One evening in my second month in Bidiancoto, Mamadou and I were sitting outside in the compound, drinking tea and talking as usual in our patois of Pulaar and French. Increasingly, we spoke more in Pulaar since I was, in principle, supposed to be studying the language full-time. It was a clear, moonlit night, one of those full moon nights when I was convinced I could read in the bright, silvery light. Ruby had prepared and served dinner, and then gone into her hut, presumably to lie down. I noticed that she hadn’t eaten dinner with the other women in the compound, but assumed she was simply exhausted and perhaps uncomfortable because of her pregnancy. I’d also come to the conclusion that perhaps she wasn’t as far along as I calculated because she certainly showed no signs of slowing down or nearing the time. A couple of times Mother Boye and Granny came and went from Ruby’s hut, which was right behind us, yet I thought nothing of this. Fatou, who had gradually but surely accepted me as no threat and then began calling me “Papa Ousmane,” was asleep outside near us. We were sitting in front of the hut as usual, and nothing seemed out of the ordinary. After tea, I listened to the radio for awhile, and then Mamadou and I talked again about training in Thies and some of the people there, a favorite conversation topic of Mamadou’s.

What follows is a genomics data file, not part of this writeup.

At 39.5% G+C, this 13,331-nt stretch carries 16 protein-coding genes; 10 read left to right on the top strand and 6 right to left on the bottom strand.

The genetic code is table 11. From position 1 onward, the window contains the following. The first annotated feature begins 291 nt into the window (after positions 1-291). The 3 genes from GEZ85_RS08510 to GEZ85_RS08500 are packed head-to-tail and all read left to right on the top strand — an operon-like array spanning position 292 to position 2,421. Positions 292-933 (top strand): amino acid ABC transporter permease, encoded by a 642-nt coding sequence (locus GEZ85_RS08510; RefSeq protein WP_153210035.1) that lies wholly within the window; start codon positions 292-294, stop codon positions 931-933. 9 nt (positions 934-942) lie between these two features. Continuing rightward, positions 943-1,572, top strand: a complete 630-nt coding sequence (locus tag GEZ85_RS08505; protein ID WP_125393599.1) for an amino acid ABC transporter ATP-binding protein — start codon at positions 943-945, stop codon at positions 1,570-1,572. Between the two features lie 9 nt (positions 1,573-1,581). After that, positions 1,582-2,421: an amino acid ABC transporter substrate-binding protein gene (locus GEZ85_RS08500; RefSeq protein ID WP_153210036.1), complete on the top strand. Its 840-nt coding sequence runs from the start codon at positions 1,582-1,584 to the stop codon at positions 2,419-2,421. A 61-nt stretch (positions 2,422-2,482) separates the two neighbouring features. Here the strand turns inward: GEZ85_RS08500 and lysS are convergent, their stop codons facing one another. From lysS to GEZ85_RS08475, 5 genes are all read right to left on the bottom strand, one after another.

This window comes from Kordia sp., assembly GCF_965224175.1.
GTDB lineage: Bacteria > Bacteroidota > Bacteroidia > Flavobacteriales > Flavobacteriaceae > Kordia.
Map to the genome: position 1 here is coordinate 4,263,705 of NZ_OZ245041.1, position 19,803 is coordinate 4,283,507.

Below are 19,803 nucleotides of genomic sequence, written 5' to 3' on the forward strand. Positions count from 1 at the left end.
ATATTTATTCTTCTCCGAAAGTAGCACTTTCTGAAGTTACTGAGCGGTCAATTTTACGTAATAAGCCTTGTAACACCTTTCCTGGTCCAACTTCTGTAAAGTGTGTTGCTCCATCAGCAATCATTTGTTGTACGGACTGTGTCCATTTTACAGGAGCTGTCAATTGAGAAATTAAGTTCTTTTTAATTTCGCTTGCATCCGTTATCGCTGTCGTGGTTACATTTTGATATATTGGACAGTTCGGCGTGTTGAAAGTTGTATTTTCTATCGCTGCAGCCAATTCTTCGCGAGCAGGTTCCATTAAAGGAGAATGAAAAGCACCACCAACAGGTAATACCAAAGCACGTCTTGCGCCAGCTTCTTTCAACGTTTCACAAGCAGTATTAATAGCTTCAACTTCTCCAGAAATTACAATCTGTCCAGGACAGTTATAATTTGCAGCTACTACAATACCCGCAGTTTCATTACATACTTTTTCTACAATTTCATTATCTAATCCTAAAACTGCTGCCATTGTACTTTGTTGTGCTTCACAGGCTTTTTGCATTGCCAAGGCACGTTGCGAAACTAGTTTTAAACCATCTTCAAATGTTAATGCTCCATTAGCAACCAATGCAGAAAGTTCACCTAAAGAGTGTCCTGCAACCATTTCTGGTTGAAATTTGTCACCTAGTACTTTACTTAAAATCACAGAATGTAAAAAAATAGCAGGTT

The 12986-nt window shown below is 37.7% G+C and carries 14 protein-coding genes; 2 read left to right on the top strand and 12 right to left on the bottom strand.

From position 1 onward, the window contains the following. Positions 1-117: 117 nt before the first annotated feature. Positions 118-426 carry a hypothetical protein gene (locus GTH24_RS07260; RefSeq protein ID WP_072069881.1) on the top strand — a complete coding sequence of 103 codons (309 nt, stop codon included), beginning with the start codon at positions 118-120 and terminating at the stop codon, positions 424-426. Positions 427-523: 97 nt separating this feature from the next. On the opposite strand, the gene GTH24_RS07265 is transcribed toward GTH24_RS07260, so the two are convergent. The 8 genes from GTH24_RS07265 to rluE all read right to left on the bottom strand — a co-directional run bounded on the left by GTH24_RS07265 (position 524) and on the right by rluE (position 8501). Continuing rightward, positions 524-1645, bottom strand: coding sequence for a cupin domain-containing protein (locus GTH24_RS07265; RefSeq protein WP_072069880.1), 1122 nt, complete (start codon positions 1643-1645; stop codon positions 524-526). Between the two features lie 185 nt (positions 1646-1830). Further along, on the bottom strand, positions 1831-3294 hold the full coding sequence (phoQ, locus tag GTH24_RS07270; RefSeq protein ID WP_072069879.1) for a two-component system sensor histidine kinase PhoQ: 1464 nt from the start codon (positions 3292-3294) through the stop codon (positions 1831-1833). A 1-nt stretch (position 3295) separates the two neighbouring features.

Suddenly, loudly and clearly in the night, a tiny baby’s cry rang out. I immediately knew Ruby had just given birth, less than ten feet from where we were sitting. In my surprise and joy, I exclaimed to Mamadou, “Ruby had a baby!” He nodded, but said nothing. Later I realized I had broken a cardinal rule by speaking about a newborn like that, tempting evil spirits and bad luck. Mamadou’s wordless nod silenced me, and we didn’t talk further about it. We finished the tea, and Mamadou walked me to my hut. He said goodnight and left. I couldn’t sleep from excitement. I lay there, replaying the evening’s events over and over in my mind.

Ruby had prepared dinner and acted perfectly fine until she had gone into the hut “to lie down.” While this wasn’t like Ruby who usually laid down on the wooden bench in front of the hut, near where Mamadou made tea, I figured she was tired from the pregnancy. In retrospect, it occurred to me that Mother and Granny had been going in and out a lot. In the evenings, the older women usually shelled peanuts and chatted, sometimes argued, over by Granny’s hut. How little I had suspected that Ruby was in the process of having her baby. I suppose I thought Ruby would be confined for a day or two before giving birth. This was so unexpected, to me, at least. I presumed there had to be all sorts of preparations that would have signaled to me that the birth was imminent. I didn’t think it would just happen while I sat a few feet away. How wrong I was.

And that newborn cry- I knew immediately! It was unmistakable, universal, whatever you want to call it. Even though I had only “experienced” childbirth through films and books, I knew instantly and instinctively what had occurred. I have two younger brothers in the States, and the youngest I can vividly recall being brought home from the hospital after birth. The birth itself took place hidden away, in a sterile hospital behind closed doors, and removed from daily life. Here birth was the most natural event in the world, and happened without much fuss or preparation. I was astonished it had taken place so close to me, yet the only indication I had was when the baby gave its first cry. What a joyous but, in some ways, unsettling moment.